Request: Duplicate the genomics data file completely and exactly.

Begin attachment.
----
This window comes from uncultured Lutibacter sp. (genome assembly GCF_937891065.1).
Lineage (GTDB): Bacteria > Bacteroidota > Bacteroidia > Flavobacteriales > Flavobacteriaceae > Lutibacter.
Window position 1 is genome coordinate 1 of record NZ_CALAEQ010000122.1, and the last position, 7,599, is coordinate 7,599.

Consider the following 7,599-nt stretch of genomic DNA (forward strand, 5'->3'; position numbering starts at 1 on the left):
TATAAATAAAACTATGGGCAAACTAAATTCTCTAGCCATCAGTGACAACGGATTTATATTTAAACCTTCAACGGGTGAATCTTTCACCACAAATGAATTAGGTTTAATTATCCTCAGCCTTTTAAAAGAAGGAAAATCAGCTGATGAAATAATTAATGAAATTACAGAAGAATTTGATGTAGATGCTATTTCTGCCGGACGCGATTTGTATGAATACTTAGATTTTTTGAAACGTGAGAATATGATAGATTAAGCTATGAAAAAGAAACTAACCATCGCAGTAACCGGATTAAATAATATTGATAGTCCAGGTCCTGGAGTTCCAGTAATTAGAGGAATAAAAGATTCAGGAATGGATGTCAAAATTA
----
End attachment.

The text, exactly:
This window comes from uncultured Lutibacter sp. (genome assembly GCF_937891065.1).
Lineage (GTDB): Bacteria > Bacteroidota > Bacteroidia > Flavobacteriales > Flavobacteriaceae > Lutibacter.
Window position 1 is genome coordinate 1 of record NZ_CALAEQ010000122.1, and the last position, 7,599, is coordinate 7,599.

Consider the following 7,599-nt stretch of genomic DNA (forward strand, 5'->3'; position numbering starts at 1 on the left):
TATAAATAAAACTATGGGCAAACTAAATTCTCTAGCCATCAGTGACAACGGATTTATATTTAAACCTTCAACGGGTGAATCTTTCACCACAAATGAATTAGGTTTAATTATCCTCAGCCTTTTAAAAGAAGGAAAATCAGCTGATGAAATAATTAATGAAATTACAGAAGAATTTGATGTAGATGCTATTTCTGCCGGACGCGATTTGTATGAATACTTAGATTTTTTGAAACGTGAGAATATGATAGATTAAGCTATGAAAAAGAAACTAACCATCGCAGTAACCGGATTAAATAATATTGATAGTCCAGGTCCTGGAGTTCCAGTAATTAGAGGAATAAAAGATTCAGGAATGGATGTCAAAATTA